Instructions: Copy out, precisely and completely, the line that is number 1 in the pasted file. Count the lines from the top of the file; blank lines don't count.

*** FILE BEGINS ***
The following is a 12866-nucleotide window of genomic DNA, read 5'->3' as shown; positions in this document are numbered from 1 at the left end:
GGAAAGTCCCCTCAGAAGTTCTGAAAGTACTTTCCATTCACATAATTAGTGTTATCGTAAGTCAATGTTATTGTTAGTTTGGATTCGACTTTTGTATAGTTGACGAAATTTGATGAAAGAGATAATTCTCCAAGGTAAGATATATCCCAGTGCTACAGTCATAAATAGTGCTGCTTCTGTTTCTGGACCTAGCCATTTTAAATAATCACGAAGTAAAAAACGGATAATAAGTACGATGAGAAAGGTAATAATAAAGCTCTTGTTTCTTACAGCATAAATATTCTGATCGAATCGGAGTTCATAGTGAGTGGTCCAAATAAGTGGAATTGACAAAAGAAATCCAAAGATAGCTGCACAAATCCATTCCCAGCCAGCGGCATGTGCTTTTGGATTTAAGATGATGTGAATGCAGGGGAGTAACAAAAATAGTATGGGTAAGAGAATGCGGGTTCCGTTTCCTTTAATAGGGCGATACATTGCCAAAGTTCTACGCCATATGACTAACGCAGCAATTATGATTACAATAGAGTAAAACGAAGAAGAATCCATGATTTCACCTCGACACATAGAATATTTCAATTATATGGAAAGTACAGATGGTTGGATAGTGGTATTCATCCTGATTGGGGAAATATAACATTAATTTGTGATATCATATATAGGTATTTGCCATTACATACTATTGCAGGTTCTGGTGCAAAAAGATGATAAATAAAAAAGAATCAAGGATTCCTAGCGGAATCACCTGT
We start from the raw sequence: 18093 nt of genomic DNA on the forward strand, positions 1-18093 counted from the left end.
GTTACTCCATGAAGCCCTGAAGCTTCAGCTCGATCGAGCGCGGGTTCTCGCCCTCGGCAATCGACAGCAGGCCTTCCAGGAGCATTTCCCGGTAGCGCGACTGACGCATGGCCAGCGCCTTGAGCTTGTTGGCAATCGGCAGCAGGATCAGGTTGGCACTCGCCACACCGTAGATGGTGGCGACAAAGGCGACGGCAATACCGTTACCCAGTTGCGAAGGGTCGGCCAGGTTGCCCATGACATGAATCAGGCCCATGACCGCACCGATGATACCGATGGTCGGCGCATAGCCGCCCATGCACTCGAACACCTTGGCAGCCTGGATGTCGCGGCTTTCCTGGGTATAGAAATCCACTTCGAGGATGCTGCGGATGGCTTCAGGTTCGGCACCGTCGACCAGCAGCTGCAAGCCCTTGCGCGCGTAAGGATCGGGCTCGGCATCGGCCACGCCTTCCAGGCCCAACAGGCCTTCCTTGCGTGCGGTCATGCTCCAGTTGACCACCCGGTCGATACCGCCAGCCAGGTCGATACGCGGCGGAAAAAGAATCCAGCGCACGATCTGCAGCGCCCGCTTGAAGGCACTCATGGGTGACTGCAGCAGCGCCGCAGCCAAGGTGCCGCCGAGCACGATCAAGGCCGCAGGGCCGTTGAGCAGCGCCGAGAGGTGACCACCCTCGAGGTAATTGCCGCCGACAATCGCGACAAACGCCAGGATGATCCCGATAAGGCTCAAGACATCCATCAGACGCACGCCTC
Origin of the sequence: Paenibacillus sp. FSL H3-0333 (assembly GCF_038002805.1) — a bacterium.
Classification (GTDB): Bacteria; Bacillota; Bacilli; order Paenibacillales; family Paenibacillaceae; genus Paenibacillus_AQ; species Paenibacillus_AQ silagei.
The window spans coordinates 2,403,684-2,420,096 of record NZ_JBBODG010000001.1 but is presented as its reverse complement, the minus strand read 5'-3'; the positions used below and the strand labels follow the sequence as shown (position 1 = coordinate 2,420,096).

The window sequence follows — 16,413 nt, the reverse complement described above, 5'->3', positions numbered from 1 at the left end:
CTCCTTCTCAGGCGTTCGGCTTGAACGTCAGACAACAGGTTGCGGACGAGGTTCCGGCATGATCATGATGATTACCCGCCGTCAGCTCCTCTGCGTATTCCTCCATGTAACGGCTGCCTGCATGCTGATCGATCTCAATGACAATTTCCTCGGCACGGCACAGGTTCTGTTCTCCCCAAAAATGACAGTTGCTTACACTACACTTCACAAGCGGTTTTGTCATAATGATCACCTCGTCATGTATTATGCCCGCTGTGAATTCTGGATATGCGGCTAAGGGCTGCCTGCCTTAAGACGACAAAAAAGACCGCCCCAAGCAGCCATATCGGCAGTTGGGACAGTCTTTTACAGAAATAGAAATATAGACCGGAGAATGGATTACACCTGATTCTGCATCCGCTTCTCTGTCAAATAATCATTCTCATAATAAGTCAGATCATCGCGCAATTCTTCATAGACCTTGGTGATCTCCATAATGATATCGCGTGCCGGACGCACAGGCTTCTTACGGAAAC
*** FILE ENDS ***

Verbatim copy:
The following is a 12866-nucleotide window of genomic DNA, read 5'->3' as shown; positions in this document are numbered from 1 at the left end: